field-of-dreamsThe Spirit of October

There is nothing quite like baseball in October. The crisp nights, deafening cheers, final outs, and champagne celebrations all lend themselves to the spirit of October baseball, and the fall classic that is the World Series. It is in this spirit that I always like to take about two hours on a weekend in October to watch one of my favorite movies: Field of Dreams. This Academy Award nominated film, much like baseball and the World Series itself, is about so much more than what is happening on the field. Last weekend I partook in my annual fall ritual and watched the film, but this time with new eyes and a new perspective. Released in 1989, this film pretty explicitly centers around faith, forgiveness, and fellowship; those elements of the movie I had always known. But an element that I had not seen before is how important the role of vocations is to the story. Now hear me out… This movie is certainly not about discernment to the priesthood or religious life, but it is about following your calling. And in the case of this film, the calling is very literal.

Stopping at Nothing

Most people would probably consider Ray Kinsella (the film’s main character played by Kevin Costner) crazy for plowing his corn under in order to build a baseball field, but he knew deep down that this was what he was supposed to do. So he ignores the naysayers and critics, he ignores the insults and jokes and simply has faith in his calling. Ray pursues the meaning behind his calling with reckless abandon, almost to the point of financial ruin for his family. But all along he keeps the faith in what he believes he was being called to do. Now while it is obviously always important to make prudent (especially financial) decisions for yourself and for your family, Ray’s dedication and willingness to follow his calling is exemplary. Ray’s example in this movie (while a bit extreme) teaches us that we should not let anything hinder us from following what God is calling us to do. We should not let the judgment of others or hurtful words or even money derail our path to living out our vocation.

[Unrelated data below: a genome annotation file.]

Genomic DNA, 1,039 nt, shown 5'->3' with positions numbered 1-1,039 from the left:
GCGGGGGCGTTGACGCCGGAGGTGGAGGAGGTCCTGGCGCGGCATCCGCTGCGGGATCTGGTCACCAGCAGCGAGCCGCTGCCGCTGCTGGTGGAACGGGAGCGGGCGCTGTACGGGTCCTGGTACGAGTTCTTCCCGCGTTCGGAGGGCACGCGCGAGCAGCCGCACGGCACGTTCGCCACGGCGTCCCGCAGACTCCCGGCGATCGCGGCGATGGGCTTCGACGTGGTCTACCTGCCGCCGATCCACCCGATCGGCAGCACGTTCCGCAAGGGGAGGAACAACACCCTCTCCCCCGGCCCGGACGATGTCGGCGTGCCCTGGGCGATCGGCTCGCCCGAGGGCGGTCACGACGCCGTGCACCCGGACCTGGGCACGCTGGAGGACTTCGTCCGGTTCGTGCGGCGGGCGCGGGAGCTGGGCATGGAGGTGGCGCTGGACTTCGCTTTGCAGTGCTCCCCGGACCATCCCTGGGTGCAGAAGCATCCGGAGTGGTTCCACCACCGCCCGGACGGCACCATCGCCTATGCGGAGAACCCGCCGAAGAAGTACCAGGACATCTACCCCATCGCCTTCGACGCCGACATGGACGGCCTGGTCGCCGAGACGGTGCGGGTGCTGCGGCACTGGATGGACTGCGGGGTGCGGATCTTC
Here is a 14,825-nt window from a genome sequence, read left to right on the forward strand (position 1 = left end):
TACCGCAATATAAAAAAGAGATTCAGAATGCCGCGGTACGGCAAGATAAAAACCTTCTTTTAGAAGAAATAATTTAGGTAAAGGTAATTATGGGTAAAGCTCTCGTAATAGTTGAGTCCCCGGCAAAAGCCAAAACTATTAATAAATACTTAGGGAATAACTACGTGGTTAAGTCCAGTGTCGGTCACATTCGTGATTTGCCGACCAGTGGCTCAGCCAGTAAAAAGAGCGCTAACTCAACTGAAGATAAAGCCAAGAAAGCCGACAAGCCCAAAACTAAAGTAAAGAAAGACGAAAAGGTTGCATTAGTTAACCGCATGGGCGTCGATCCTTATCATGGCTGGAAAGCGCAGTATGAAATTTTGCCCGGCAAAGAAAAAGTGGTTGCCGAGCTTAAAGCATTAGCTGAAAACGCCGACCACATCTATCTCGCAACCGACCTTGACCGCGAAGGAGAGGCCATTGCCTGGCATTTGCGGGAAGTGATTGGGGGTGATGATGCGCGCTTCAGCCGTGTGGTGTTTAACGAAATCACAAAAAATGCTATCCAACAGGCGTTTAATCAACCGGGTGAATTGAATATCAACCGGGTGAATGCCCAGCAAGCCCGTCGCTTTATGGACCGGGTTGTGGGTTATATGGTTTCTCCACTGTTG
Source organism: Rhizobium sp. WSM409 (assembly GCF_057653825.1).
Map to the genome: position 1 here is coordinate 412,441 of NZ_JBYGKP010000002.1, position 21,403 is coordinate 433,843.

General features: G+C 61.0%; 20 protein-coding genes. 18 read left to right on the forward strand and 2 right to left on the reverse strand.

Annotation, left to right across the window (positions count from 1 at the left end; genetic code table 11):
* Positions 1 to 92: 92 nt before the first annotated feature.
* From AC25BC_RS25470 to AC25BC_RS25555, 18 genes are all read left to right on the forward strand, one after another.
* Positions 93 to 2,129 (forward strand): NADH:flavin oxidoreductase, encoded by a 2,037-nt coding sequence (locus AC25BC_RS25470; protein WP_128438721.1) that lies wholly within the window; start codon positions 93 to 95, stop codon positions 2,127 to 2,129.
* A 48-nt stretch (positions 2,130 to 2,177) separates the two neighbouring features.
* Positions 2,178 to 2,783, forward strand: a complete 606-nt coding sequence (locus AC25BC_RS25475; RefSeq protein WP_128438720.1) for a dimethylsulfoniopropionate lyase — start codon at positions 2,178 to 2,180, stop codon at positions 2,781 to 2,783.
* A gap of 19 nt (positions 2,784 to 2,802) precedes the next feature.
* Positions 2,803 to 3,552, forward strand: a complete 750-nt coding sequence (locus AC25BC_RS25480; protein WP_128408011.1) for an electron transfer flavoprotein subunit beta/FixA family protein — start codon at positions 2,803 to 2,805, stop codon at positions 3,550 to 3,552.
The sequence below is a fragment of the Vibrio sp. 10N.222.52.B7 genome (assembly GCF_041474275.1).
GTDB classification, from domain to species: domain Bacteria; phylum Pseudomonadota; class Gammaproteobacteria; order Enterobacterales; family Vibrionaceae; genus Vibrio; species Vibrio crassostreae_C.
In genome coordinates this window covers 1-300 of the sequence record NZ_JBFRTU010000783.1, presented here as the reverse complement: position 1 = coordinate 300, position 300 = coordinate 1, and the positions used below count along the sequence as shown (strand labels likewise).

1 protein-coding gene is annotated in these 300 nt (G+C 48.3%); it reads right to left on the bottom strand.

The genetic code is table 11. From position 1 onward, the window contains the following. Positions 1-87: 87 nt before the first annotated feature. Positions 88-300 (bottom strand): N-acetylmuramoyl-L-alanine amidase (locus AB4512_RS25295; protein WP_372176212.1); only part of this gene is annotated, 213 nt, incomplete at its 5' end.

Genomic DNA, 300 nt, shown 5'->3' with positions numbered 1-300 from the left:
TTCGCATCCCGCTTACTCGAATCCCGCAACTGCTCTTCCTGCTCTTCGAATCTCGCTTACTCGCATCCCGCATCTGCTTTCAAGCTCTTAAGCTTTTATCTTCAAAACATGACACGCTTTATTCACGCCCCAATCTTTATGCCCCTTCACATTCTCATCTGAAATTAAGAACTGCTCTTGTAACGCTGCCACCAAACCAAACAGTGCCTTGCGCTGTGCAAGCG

“Moonlight” Graham

moonlight-grahamNow in addition to Ray’s devotion to following his calling there is another character in the film that gives us yet another great example of living out our vocation. The character of Archibald “Moonlight” Graham is portrayed as a young rising star in the world of baseball (played by Frank Whaley) as well as a seasoned retired small town doctor (played by Burt Lancaster). The story goes that the young Archie Graham played only one game for the (then) New York Giants, but never got a chance to bat. He then gives up his playing career because he feels called to help others by becoming a doctor. When “Moonlight” Graham tells Ray his story, Ray responds in disbelief, saying that for five minutes Moonlight came *this* close. Ray says that it would kill some men to get so close to their dream and not touch it, that they’d consider it a tragedy. Moonlight responds wisely by saying, “Son, if I’d only gotten to be a doctor for five minutes… now that would have been a tragedy.”

Is this heaven?

Who knew that one of the greatest sports movies of all time could teach us so much about vocations? About how to stop at nothing to follow where God is leading you? About the importance of giving up on your own desires, and giving in to God’s desire for you. A good way to think about your vocation is that it is God’s “dream for your life.” If we follow where God is leading us and embrace the realities of our vocation, God’s dream for us will come true. By fulfilling the dream that God has for us we can bring a little bit of heaven to earth.